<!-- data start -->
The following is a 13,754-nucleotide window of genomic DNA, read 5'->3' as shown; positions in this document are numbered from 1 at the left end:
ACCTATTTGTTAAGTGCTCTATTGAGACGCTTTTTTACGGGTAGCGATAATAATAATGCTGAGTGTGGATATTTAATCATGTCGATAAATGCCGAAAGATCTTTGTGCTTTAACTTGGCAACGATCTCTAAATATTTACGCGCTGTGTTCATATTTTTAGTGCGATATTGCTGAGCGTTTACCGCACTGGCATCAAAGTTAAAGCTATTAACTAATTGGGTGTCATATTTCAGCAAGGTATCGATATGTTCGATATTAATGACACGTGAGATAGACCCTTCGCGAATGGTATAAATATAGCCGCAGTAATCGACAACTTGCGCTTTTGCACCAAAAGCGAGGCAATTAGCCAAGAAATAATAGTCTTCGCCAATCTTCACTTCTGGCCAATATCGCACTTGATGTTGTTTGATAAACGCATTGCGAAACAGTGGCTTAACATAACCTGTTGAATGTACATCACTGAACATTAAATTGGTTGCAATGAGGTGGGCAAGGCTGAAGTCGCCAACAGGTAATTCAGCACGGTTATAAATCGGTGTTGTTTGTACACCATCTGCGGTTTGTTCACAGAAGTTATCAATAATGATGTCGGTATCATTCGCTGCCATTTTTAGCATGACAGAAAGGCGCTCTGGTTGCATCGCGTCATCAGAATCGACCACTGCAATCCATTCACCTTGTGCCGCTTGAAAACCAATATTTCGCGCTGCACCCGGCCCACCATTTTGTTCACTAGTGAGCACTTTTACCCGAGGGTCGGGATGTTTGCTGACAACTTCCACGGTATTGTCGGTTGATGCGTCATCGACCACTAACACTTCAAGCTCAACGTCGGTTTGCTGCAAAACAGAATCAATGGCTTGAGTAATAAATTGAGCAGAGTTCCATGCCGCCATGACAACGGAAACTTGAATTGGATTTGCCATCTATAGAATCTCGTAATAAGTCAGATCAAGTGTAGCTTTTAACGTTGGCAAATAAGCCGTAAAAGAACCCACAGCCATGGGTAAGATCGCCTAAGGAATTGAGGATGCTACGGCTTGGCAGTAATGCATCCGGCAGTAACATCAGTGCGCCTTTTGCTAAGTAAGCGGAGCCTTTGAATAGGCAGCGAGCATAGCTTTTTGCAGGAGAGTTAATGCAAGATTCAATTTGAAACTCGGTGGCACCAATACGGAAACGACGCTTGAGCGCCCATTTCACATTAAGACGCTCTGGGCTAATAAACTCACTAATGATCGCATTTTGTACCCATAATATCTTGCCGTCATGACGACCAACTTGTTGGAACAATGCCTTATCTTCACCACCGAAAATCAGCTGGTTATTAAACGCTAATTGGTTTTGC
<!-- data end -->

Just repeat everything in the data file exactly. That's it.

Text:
The following is a 13,754-nucleotide window of genomic DNA, read 5'->3' as shown; positions in this document are numbered from 1 at the left end:
ACCTATTTGTTAAGTGCTCTATTGAGACGCTTTTTTACGGGTAGCGATAATAATAATGCTGAGTGTGGATATTTAATCATGTCGATAAATGCCGAAAGATCTTTGTGCTTTAACTTGGCAACGATCTCTAAATATTTACGCGCTGTGTTCATATTTTTAGTGCGATATTGCTGAGCGTTTACCGCACTGGCATCAAAGTTAAAGCTATTAACTAATTGGGTGTCATATTTCAGCAAGGTATCGATATGTTCGATATTAATGACACGTGAGATAGACCCTTCGCGAATGGTATAAATATAGCCGCAGTAATCGACAACTTGCGCTTTTGCACCAAAAGCGAGGCAATTAGCCAAGAAATAATAGTCTTCGCCAATCTTCACTTCTGGCCAATATCGCACTTGATGTTGTTTGATAAACGCATTGCGAAACAGTGGCTTAACATAACCTGTTGAATGTACATCACTGAACATTAAATTGGTTGCAATGAGGTGGGCAAGGCTGAAGTCGCCAACAGGTAATTCAGCACGGTTATAAATCGGTGTTGTTTGTACACCATCTGCGGTTTGTTCACAGAAGTTATCAATAATGATGTCGGTATCATTCGCTGCCATTTTTAGCATGACAGAAAGGCGCTCTGGTTGCATCGCGTCATCAGAATCGACCACTGCAATCCATTCACCTTGTGCCGCTTGAAAACCAATATTTCGCGCTGCACCCGGCCCACCATTTTGTTCACTAGTGAGCACTTTTACCCGAGGGTCGGGATGTTTGCTGACAACTTCCACGGTATTGTCGGTTGATGCGTCATCGACCACTAACACTTCAAGCTCAACGTCGGTTTGCTGCAAAACAGAATCAATGGCTTGAGTAATAAATTGAGCAGAGTTCCATGCCGCCATGACAACGGAAACTTGAATTGGATTTGCCATCTATAGAATCTCGTAATAAGTCAGATCAAGTGTAGCTTTTAACGTTGGCAAATAAGCCGTAAAAGAACCCACAGCCATGGGTAAGATCGCCTAAGGAATTGAGGATGCTACGGCTTGGCAGTAATGCATCCGGCAGTAACATCAGTGCGCCTTTTGCTAAGTAAGCGGAGCCTTTGAATAGGCAGCGAGCATAGCTTTTTGCAGGAGAGTTAATGCAAGATTCAATTTGAAACTCGGTGGCACCAATACGGAAACGACGCTTGAGCGCCCATTTCACATTAAGACGCTCTGGGCTAATAAACTCACTAATGATCGCATTTTGTACCCATAATATCTTGCCGTCATGACGACCAACTTGTTGGAACAATGCCTTATCTTCACCACCGAAAATCAGCTGGTTATTAAACGCTAATTGGTTTTGC